Book two of The Kingdoms of Thorn and Bone. A strong second book almost on par with The Briar King. Some good plot developments with the author continuing to tantalise the reader. My only slight query was the introduction of a new character which I failed to see where it went in the overall story. It may well be this thread is picked up in the next book but at the moment I’m slightly puzzled as to its introduction. Still an engrossing read just missing some of the magic of the first. ( )
  theforestofbooks | Nov 14, 2009 |
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Amazon.com Amazon.com Review (ISBN 0345440714, Mass Market Paperback)

With The Charnel Prince, author Greg Keyes keeps up the pace set by The Briar King with a second taut entry in his series--the Kingdoms of Thorn and Bone. The Briar King has awoken and mythical beasts roam the land. Crotheny's king and his daughters are dead by betrayal. His bereaved wife Murielle keeps tenuous hold on the throne and the hope that her headstrong daughter, Anne Dare, has escaped the assassins' blades. The queen sends her most trusted and lethal knight, Sir Neil MeqVren, on a quest to discover her daughter's fate. He will find Anne has narrowly escaped the massacre at Saint Cer and lives on the run in the company of her maid, Austra, and the duel-prone swordsman Cazio. Meanwhile, woodsman Aspar White is sent on a mission to slay the Briar King. All will fight for their lives in the wake of dark forces emerging from shadow to force a dangerously forgotten prophecy into the world.

Keyes is among authors like George R.R. Martin whose work is reinvigorating the often tired genre of high fantasy with rich, dark, and mature storytelling. His characters are vibrant and range far beyond Dungeons & Dragons cliché. He places these starkly drawn men and women into a world built upon a squirming foundation of myth, legend, prophecy, and folklore, which, to their own peril, they are only beginning to understand. --Jeremy Pugh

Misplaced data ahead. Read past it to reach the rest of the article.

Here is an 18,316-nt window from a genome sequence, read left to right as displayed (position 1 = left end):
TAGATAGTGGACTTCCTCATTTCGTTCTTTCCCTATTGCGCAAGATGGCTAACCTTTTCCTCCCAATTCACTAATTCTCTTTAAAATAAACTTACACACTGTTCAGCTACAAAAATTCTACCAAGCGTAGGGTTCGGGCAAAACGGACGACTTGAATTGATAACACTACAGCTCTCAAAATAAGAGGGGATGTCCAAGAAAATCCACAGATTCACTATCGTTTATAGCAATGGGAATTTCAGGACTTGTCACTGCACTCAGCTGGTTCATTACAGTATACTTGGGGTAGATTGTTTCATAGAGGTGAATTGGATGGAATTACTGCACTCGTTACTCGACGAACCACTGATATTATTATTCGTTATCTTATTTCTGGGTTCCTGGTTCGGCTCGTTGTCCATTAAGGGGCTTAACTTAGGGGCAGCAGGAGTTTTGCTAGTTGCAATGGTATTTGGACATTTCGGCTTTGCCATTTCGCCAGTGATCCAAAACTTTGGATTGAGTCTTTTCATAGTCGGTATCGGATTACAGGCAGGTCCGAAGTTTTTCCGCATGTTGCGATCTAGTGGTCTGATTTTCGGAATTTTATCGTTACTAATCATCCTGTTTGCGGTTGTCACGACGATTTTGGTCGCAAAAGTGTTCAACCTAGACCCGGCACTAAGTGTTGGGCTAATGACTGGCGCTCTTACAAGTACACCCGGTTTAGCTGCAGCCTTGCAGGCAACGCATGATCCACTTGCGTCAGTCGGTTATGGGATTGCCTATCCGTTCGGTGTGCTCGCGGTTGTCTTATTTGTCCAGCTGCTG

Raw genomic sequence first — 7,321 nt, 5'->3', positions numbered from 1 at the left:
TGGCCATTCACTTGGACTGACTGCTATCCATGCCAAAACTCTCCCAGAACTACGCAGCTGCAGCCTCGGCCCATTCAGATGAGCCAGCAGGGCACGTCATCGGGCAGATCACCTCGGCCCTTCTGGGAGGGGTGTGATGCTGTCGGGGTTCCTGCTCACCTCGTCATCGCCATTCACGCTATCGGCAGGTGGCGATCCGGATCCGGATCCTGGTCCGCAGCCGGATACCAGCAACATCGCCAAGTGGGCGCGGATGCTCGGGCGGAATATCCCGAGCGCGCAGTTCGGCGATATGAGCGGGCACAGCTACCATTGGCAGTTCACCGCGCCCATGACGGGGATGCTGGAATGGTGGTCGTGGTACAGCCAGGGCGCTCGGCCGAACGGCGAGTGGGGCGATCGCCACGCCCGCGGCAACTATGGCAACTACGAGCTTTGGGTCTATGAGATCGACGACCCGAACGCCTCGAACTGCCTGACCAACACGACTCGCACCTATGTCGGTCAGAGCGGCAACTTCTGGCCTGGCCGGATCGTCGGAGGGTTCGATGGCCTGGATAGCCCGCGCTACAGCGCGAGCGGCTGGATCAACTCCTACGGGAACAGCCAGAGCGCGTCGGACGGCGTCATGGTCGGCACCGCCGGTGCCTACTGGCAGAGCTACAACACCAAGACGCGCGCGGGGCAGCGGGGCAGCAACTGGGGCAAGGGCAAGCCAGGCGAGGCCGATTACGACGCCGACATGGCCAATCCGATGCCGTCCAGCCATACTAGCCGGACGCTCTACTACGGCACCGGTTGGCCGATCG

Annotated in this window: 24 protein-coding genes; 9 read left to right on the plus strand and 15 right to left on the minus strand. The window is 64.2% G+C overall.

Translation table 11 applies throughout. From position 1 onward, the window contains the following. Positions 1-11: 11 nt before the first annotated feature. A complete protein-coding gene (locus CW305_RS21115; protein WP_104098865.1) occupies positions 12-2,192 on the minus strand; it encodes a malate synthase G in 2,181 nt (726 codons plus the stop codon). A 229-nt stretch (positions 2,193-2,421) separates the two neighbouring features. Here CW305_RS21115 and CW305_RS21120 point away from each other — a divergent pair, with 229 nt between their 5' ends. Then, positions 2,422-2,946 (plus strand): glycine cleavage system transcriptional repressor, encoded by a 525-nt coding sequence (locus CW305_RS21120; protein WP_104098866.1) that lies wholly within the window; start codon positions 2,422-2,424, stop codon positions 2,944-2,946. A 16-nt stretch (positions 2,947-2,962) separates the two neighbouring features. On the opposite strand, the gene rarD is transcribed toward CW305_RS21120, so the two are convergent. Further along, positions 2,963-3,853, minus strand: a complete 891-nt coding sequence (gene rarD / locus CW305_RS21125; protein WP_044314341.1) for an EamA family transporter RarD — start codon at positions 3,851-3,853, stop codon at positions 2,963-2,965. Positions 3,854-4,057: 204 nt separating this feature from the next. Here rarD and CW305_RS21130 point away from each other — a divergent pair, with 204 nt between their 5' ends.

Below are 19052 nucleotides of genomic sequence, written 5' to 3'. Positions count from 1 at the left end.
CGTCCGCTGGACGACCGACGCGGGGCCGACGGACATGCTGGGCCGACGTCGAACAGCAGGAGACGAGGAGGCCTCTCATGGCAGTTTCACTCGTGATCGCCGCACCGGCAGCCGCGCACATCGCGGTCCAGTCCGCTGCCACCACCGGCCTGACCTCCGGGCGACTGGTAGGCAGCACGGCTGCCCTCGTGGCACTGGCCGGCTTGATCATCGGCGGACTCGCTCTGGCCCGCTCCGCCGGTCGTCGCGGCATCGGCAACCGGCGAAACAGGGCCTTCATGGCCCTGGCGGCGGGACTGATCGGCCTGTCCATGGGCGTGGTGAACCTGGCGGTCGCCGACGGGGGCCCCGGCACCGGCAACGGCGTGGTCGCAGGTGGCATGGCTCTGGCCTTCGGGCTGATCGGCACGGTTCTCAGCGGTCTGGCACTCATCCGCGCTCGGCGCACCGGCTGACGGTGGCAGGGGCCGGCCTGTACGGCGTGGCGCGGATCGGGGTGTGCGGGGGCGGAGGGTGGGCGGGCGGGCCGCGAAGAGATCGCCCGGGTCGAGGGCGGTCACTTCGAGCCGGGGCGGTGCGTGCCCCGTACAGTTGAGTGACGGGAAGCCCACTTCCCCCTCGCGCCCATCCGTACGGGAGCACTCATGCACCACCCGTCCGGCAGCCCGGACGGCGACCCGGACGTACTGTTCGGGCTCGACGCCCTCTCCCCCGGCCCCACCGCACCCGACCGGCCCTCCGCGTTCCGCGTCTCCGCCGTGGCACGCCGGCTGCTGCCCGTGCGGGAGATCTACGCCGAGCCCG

(retrieved from Amazon Thu, 12 Mar 2015 18:06:48 -0400)

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"When the legendary Briar King awoke from his slumber, a season of darkness and horror fell upon the Kingdom of Crotheny. Now countless breeds of unspeakable monsters roam the countryside. An epidemic of madness has transformed peaceful villagers from the wildlands into savage, flesh-eating fiends. In Eslen, King William has been murdered, Queen Muriele is stalked by treachery on every side, and their last surviving daughter, Anne, has fled the assassins bent on destroying her family. Close on the heels of the runaway princess, young knight Neil MeqVren, the queens one trusted ally, is sworn to rescue Anne from her murderous pursuers. Anne herself undertakes a perilous journey toward the sanctuary of her distant paramours arms, but along the way lie the sinister agents and hidden snares of a sprawling conspiracy that few might hope to evade. At the same time, spies in the service of Praifec Hespero, the powerful Churchman, embark upon a mission to destroy the Briar King in the heart of his domain. And the power-hungry Church, spurred on by the mystical events, has launched an inquisition whose repercussions threaten even the queen. As the noose of intrigue tightens across the land, personal fates and a kingdoms destiny alike will be decided in a conflict between virtue and malevolence, might and magic."--Back cover.… (more)